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Monica Fong from David Livingstone Elementary works on a SMART board in class in Vancouver, BC, February 29, 2008. (Lyle Stafford for The Globe and Mail/Lyle Stafford for The Globe and Mail)
Monica Fong from David Livingstone Elementary works on a SMART board in class in Vancouver, BC, February 29, 2008. (Lyle Stafford for The Globe and Mail/Lyle Stafford for The Globe and Mail)

Smart Technologies debuts on TSX, Nasdaq Add to ...

Shares of Smart Technologies Inc. began trading in New York and Toronto Thursday morning in a $660-million offering that ranks as the biggest Canadian tech IPO in a decade.

In early trading, the shares were holding close to the listing price of $17, the middle of the target set by the underwriters.

"We are positive about our current business results and our future opportunities," said Nancy Knowlton, president and chief executive officer. "We would like to see good investor interest today."

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The Calgary-based company makes electronic whiteboards that combine characteristics of a traditional whiteboard display with a computer. By touching the surface of the product, a user can control computer applications, access the Internet, write in digital ink and save and share work.

Ms. Knowlton co-founded the company with chairman David Martin in 1987. For the fiscal year ended March 31, Smart Technologies posted a profit of $142-million on sales of $648-million. It has traditionally boasted an annual growth rate of between 20 and 30 per cent. Last year sales rose by 38.4 per cent.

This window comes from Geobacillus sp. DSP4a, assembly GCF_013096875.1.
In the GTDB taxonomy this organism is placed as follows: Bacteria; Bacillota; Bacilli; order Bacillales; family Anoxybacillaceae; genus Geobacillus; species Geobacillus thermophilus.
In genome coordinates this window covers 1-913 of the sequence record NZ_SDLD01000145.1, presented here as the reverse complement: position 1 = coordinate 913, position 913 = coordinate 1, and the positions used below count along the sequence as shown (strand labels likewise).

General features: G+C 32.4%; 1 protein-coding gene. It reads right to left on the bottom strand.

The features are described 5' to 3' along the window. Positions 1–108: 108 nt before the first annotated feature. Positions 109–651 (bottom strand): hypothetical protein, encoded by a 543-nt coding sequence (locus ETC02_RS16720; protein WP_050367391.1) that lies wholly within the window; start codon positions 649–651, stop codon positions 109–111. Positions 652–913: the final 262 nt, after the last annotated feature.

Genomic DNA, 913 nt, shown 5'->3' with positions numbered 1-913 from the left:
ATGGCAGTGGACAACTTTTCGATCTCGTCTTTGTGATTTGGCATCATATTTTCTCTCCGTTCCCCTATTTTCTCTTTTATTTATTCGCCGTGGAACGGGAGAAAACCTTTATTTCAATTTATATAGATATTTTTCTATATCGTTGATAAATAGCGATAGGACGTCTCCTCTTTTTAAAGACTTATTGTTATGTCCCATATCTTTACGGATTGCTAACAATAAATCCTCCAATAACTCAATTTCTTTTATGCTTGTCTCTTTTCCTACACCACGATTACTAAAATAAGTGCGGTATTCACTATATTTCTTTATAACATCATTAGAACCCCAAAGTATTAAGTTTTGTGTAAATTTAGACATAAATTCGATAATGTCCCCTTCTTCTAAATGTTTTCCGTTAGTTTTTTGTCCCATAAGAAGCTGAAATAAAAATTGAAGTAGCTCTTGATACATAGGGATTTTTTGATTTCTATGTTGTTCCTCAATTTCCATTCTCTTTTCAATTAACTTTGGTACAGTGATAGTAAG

Schools and universities comprise the biggest market for Smart Technologies at the moment, but the company says it sees large opportunities in the business and government sectors as well as from licensing its touch technology.

The IPO was driven largely by Smart Technologies' two external investors, chip giant Intel Corp. and private equity firm Apax Partners.

"We were looking to provide some liquidity to Intel and Apax," Ms. Knowlton said in an interview from New York, adding that Intel invested in the firm in 1992.

Of the total proceeds of $660.1-million raised in the IPO, $483.7-million will go to Intel and Apax, $141.7-million to the company itself and the remaining $34.7-million to the underwriters.

Smart Technologies' dual-class share structure gives ten votes per class B shares compared with only 1 vote per class A shares, which are being sold to the public.

The co-founders will own 34.2 per cent of the company and retain 32.4 per cent voting control. Intel and Apax Partners will own about 22 per cent and 43.8 per cent respectively. Apax will have a controlling stake of about 41.5 per cent to Intel's 20.8 per cent.

Smart Technologies will use its share of the proceeds to pay down debt and for general working capital, Ms. Knowlton said. The company has $213.7-million of long-term debt due and contractual obligations in 2011.



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